School of International Relations,
Saint Petersburg State University,
Department of Public and International Affairs,
George Mason University,
In the second decade of the 21st century Russia acts a global power. Its current confrontation with the West is not as tough as it has been during the Cold War. Yet it is not less dangerous given a more difficult manageability of the international processes and their significantly diminished predictability. Russia has also galvanized its foreign policy in many other directions. The declared ‘Pivot to the East’ allowed Russia to avoid isolation, but the effect of the pivot proved to be limited. Russia’s and China’s seemingly joint policies on numerous issues, including opposing the USA, complemented each other, but this did not lead to a military alliance or the transformation of the SCO into an ‘eastern NATO’. Russia and Iran supported Syrian president al-Assad; yet significant contradictions and mutual distrust emerged between them. There were no qualitative changes in the relations with India, Vietnam, South Korea, Singapore, Indonesia, Japan and other influential countries of the East either. The post-Soviet states took a very cautious position trying to avoid involvement in the confrontation between Russia and the West. Moscow would still like to welcome the arrival of a wide-ranging cooperation in Eurasia, but, according to many experts, there is a belief that Russia is bound to a long international solitude with only few partners.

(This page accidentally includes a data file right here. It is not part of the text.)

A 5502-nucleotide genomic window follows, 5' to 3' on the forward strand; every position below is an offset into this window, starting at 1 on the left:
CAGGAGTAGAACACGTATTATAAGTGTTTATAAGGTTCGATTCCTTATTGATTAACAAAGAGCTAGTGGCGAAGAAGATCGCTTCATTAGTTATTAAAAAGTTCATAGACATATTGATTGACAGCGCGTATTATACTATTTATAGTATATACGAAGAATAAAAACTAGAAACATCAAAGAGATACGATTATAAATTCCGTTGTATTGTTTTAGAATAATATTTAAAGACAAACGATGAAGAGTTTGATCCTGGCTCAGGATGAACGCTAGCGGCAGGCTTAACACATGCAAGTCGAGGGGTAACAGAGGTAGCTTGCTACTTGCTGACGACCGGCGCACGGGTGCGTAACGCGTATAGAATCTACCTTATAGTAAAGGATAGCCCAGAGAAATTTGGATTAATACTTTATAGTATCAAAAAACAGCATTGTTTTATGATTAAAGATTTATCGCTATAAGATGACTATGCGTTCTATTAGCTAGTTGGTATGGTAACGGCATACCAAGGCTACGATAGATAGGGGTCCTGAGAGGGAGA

Russian politicians tend to make their judgments and decisions from a point of view rooted in aggravation of the current confrontation. Now, it is proceeding within several dimensions.
First, it is an arms race. The world is witnessing an erosion of the whole preexisting system of arms limitation treaties, and prospects of their replacement by new ones are not in sight yet. Moscow proceeds from the premise that the turbulence existing in the contemporary world not only will continue, but also grow. The fact that, recently, the Russian leadership is increasingly frequently talking and speaking about a possibility of war (including nuclear) most likely testifies to their possible adherence to this dangerous scenario, although some of these declarations seem to have a rather polemical value. All in all, the military factor in Russian foreign policy will undoubtedly remain very strong.
Second, Russia strives to counter the United States almost everywhere. Therewith, the Russian leadership is countering colour revolutions, which are viewed as very dangerous precedents. Preventing such events from happening and developing allows Moscow to flex it muscles and show its capability to act as equals to the USA on a global scale. In almost any spot of the globe where a conflict emerges, Russia supports the side confronting the USA.
Third, Moscow strives to play, to the fullest extent, the card of contradicting and even challenging the West. Thus the upper classes of the Russian society are tend to be convinced that the ‘historical West’ is declining and its inner problems and contradictions will grow. The influential circles also consider that President Trump’s unilateral actions will lead to a weakening and possibly a breach of the transatlantic ties, and Brexit will cause a domino effect in the entire EU.